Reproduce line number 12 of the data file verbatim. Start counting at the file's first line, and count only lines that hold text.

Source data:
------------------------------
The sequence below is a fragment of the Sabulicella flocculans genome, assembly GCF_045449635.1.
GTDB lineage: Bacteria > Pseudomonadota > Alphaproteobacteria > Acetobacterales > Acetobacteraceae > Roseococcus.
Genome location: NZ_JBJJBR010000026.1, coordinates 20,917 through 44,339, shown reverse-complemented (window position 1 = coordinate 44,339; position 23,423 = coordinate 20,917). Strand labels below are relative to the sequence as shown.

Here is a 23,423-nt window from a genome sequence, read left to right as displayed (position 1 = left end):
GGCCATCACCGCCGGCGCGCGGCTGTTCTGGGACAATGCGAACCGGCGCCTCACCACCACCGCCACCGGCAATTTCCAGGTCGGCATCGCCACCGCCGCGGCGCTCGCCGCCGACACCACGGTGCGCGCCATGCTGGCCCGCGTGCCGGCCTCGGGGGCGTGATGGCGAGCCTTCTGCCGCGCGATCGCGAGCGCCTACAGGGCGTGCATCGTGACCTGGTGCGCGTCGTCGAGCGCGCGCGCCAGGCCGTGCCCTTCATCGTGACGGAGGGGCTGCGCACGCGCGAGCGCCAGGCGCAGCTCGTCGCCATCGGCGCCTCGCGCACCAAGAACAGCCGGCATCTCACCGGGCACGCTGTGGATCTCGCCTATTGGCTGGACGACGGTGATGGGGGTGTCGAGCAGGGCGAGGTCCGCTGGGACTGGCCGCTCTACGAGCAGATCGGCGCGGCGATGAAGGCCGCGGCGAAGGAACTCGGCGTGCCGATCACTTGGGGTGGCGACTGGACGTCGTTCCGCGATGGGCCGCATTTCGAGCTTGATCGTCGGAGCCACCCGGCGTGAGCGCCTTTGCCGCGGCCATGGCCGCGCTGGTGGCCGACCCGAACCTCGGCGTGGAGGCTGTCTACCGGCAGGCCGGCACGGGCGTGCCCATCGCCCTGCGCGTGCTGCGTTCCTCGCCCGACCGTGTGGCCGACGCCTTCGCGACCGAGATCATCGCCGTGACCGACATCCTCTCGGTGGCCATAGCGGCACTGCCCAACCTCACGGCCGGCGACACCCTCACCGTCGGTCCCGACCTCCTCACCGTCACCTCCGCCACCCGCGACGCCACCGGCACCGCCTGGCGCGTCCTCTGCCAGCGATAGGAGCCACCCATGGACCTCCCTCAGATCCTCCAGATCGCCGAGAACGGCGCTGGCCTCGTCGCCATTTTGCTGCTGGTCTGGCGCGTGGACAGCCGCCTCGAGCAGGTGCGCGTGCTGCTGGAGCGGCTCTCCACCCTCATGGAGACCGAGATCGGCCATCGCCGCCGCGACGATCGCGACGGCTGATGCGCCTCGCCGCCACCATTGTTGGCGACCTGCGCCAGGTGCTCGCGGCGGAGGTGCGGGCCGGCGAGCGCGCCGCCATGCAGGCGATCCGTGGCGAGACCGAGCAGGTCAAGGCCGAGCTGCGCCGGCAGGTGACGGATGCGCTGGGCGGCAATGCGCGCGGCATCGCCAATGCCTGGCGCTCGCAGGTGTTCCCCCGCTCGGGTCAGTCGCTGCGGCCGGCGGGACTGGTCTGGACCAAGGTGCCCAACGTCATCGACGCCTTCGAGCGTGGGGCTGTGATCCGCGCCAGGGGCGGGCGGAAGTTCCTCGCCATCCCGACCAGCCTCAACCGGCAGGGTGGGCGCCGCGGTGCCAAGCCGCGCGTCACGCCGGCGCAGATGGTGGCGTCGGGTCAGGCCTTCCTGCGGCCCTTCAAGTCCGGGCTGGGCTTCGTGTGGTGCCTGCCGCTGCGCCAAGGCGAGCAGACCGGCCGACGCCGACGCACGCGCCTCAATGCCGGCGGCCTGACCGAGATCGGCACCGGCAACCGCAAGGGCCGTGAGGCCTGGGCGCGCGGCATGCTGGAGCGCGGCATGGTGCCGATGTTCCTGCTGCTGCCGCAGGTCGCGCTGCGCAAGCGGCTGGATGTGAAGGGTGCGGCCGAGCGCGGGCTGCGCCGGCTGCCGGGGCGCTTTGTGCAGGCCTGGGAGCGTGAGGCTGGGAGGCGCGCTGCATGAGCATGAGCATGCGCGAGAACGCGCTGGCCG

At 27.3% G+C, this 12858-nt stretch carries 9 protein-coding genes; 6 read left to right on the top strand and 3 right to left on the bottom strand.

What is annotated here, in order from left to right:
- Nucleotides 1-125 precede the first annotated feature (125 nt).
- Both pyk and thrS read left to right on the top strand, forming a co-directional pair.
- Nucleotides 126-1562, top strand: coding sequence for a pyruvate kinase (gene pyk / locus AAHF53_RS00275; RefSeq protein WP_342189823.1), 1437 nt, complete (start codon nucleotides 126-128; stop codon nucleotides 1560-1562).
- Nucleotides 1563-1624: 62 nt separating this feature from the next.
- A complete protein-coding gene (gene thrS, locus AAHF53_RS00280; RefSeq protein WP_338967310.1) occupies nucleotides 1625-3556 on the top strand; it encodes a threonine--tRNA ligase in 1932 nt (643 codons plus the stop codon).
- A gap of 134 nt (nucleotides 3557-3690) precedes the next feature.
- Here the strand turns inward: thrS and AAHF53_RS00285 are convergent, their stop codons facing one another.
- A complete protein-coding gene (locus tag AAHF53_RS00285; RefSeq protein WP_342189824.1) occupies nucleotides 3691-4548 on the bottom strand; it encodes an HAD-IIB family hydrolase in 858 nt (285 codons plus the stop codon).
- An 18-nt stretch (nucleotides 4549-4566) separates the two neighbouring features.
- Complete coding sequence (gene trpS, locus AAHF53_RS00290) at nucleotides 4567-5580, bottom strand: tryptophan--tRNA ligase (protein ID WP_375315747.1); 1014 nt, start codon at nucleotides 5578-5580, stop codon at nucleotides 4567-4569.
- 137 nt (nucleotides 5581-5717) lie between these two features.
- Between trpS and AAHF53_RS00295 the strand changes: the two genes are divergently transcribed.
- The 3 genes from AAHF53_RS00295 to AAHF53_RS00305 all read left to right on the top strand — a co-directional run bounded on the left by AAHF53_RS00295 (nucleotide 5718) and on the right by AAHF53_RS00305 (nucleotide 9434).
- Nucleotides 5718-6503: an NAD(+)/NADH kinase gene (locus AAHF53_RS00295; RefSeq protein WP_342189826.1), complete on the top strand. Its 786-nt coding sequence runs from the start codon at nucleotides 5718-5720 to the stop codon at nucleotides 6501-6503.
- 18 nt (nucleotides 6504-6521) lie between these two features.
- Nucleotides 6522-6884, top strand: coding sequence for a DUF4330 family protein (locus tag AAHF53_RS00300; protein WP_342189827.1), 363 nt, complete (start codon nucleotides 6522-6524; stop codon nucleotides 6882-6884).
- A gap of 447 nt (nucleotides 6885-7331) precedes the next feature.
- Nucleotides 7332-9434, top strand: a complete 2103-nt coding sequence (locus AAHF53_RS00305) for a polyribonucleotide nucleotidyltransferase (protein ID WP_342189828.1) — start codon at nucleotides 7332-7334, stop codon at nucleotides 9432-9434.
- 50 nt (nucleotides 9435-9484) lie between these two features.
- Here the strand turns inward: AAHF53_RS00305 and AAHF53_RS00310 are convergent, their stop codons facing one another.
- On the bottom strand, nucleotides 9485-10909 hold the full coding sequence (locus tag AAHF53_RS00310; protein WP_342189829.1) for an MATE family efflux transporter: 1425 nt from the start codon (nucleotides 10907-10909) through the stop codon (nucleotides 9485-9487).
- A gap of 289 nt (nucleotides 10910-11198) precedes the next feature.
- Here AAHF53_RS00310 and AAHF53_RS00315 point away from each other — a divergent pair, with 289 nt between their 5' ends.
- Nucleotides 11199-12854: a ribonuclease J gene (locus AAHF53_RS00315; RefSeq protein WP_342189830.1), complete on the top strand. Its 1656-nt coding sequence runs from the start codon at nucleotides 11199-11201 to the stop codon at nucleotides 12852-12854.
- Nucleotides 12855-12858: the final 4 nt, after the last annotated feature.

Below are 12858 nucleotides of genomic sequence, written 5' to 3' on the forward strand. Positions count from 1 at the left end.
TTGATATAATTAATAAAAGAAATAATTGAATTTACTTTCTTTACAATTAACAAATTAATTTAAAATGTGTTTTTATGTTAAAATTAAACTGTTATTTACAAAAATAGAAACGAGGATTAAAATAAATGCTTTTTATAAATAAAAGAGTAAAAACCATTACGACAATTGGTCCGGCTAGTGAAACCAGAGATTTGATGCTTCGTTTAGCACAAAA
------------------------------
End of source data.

- A complete protein-coding gene (gene thrS, locus AAHF53_RS00280; RefSeq protein WP_338967310.1) occupies nucleotides 1625-3556 on the top strand; it encodes a threonine--tRNA ligase in 1932 nt (643 codons plus the stop codon).